Alloy wheels are a great-looking addition to any vehicle. Alloys are lighter and stronger than steel wheels. The alloys are held onto a vehicle's hub with lug nuts and are intended to come off quickly and easily once the lug nuts are removed. However, dirt and grime can become trapped between the wheel and hub, causing the wheel to become stuck or frozen to the vehicle. It is often possible to remove the wheel using lubricant and a blowtorch.
- Skill level:
- Moderately Challenging
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Things you need
- Floor jack
- Tire iron
- Penetrating lubricant (WD40)
- Propane torch
- Breaker bar
Park the car on a flat, well-lit surface. Place the gearbox in gear if it is a manual and into "Park" if it is an automatic. Engage the emergency brake.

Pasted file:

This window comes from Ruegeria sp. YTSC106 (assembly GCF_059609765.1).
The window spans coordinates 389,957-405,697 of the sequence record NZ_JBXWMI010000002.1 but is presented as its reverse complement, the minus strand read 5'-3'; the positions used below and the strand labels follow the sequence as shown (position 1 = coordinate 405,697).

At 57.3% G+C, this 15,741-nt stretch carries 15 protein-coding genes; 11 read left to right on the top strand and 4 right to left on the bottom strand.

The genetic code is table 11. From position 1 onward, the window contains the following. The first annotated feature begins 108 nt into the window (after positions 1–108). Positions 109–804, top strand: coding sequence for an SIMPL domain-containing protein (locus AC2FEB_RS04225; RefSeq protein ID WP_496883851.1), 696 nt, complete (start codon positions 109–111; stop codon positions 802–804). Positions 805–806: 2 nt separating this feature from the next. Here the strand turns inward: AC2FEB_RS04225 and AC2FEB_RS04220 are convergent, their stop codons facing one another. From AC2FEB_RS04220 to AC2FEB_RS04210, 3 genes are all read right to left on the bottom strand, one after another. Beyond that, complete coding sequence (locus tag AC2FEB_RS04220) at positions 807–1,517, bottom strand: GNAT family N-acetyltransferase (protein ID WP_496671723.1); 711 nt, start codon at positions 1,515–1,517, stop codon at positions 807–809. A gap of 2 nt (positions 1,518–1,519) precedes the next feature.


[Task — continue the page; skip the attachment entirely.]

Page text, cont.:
Loosen the lug nuts on the wheel that needs to be removed. Slide a floor jack under the car and jack up the vehicle until the wheel and tire are suspended. Remove the lug nuts.
Kick the bottom of the tire to see if you can dislodge it from the hub. Do not make contact with any portion of the alloy wheel with your shoe to avoid scratching it.
Spray a liberal amount of penetrating lubricant between the wheel and the hub where the wheel mounts, if the tire did not move when kicked. Soak the entire area with the lubricant. Let the lubricant soak in for several hours.
Heat the wheel and the hub where they join together with a hand-held propane torch. Heat the entire area. Do not burn or damage any rubber components near the wheel with the torch. Also be aware of any nearby fuel lines or other flammable parts.
Pry the wheel off of the hub with a breaker bar. Pry from the back side of the wheel. Protect the wheel by placing a rag between the breaker bar and the wheel. Use the leverage of the bar to force the wheel off of the hub.
Wipe the back of the wheel and the hub where the wheel mounts with a rag and some degreaser. Apply a thin coat of ant-seize to the hub when reinstalling the wheel to prevent it from seizing in the future.